Armies on Parade 2017 – Knight Porphyrion Progress

Armies on Parade 2017

The third progress post for Armies on Parade 2017 sees some long overdue work on the guns for my Acastus Knight Porphyrion.

Oddly large weapons are one part of models that I struggled with for inspiration.  The engineer part of me wants to make sure that the weapon looks technically feasible, but this tends to result in a fairly plain and boring paint job, going “sci-fi” looks better but I don’t actually like the result.  For the Knight Porphyrion I was slightly under pressure due to time limits for Armies on Parade, so I stuck with a more basic style with the intention that I can go back at a later date.

Assembling the Knight Porphyrion Arms

I underestimated how big the Porphyrion Arms are and I mean massively underestimated.  When assembled, each gun is longer than a regular Imperial Knight stands tall and took ages to get the barrels correctly positioned.  I also make life more complicated by magnetising the “shoulder” joint, meant I could only pin the lower of the two barrels.  Overall I’m fairly happy – if you look carefully I don’t think the barrels quite line up as well as they could, but you’d struggle to spot it unless you really peer.  One of the barrels also wasn’t quite as well cast as it should have been (I got one replaced) but it was far too late to do anything and it’s not immediately obvious.

Painting the gun

Once assembled they got a coat of Vallejo Metal Colour Gunmetal followed by a drybrush of Rub and Buff silver.  This might seem completely random (and you’d be right), but the result is a fairly decent metal effect.  By not using a wash, you keep the sheen of the airbrush paint and the rub and buff provides a phenomenally smooth and soft highlight.  If I have time I’ll pop an edge highlight on there, but that’s not urgent.  The back heatsink got a coat of Vallejo Metal Colour Burnt Iron which just adds a nice variety.

Knight Porphyrion GunsKnight Porphyrion GunsNext up I spent a good three or four hours masking off part of each gun (which I’d avoided dryrbrushing) and followed my usual technique for painting up red.  I can now officially say that I’ve used an entire pot of Angron Red…  Although this wasn’t a step I wanted to do (it took roughly a day to get the 9 or 10 layers on), I do think it was worth spending the time doing it.

Next up the gold trim got painted up in my usual style and the gloss received an oil wash. I still find this is the best way to add a bit of texture where the trim and armour panel meet.

Painting the pipes

I knew that the pipes needed to done something striking but not too visually distracting so plumped for a really simple Mephiston Red, washed with Carronberg Crimson and then layered back up with Mephiston Red.  I think this actually enforces the lethality of the guns a bit more than if I’d done then grey.  I’m not confident enough to do yellow and black striped, but guess there’s nothing stopping me going back in the future.  Although not shown in the first picture the bands got a Balthasar Gold base coat and wash with Agrax Earthshade.  I’ve not done any edge highlights as I wanted to keep the focus on the actual pipe.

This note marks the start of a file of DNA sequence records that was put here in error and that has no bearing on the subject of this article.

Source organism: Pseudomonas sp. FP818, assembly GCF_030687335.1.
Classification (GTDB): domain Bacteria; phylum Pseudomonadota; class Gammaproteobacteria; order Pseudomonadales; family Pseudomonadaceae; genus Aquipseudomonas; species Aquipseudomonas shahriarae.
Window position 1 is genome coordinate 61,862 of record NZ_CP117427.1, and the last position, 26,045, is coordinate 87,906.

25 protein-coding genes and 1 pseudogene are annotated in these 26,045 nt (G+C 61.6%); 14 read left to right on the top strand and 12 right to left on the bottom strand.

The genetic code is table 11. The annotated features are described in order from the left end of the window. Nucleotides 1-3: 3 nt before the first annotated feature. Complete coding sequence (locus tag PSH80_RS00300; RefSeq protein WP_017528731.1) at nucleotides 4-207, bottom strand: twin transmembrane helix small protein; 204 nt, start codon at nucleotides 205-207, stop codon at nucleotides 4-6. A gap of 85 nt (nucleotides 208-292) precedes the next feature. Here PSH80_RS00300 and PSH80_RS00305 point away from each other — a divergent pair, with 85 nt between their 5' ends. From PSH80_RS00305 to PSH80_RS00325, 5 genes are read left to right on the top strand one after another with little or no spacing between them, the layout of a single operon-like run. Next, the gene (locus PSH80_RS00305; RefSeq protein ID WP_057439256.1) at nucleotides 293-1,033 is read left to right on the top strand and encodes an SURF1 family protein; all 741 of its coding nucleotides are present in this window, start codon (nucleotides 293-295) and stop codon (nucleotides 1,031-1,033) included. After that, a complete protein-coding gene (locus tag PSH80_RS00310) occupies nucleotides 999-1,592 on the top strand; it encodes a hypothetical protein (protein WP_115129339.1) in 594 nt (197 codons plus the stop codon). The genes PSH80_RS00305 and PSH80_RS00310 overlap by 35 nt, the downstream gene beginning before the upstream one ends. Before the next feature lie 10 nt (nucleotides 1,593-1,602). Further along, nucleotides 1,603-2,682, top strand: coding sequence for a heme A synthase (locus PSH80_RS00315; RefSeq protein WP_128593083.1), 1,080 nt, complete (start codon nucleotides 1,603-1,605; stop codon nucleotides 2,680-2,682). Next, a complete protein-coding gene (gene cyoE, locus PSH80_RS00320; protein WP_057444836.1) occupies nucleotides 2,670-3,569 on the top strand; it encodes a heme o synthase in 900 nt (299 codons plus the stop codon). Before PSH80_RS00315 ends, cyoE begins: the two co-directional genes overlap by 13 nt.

Final Touches

Largely that’s all I did on the guns. The big pipes coming out of the rear block were done with Warplock Bronze, an Agrax Earthshade wash and then Balthasar Gold highlight. The lens on the shoulders have been done in my usual style (though a bit quicker than I’d have normally liked – but the look OK). I’ve also done a bit of edge highlighting though may well go back to and improve as the back section hasn’t got as much detail as I’d like.  However I’m happy to say the guns for my Knight Porphyrion are finished (for now 😉

Games and Progress

Well although I didn’t manage to hit my target of getting a unit of Blood Claws painted (it was quite a difficult challenge if I’m honest), I did get in a really good game of Warhammer 40k 6th Edition on Sunday.  A bit of a learning curve (I lost) and still plenty of rules that I need to get to grips with, but overall it was an enjoyable introduction to this revision of the game.  My Wolves overall played out quite well, but 500 points is far too tight for them to be particularly effective as you can’t really field enough full squads or any vehicles.  That said I’m sure that some tweaking could result in a slightly more effective force.

I dug out my Realm of Battle Boards from the garage for playing on (just to make up a 4ft x 4ft area) and really quite impressed with how nice they look, even in bare, unpainted plastic.  The clips to join them together are actually awful so an alternate method of clipping them together is going to have to be found (magnets?).  I also need to construct something that will allow me to use all 6 battle boards as my table isn’t quite big enough as it stands.The other annoyance is that unpainted the sides of the hills are quite steep so models slid down quite easily 🙂  Some textured paint will solve this though.

After playing on them, I’m now starting to work out what I fancy doing with the boards, snowy tundra or ash wastelands is currently my thoughts as things like static grass run the risk of being rubbed when they’re packed away.  One thing that is certain is that I need a lot more bits of scenery – craters, barriers, debris etc.  The more pressing task though is to paint up a working 1000 point Space Wolf army.

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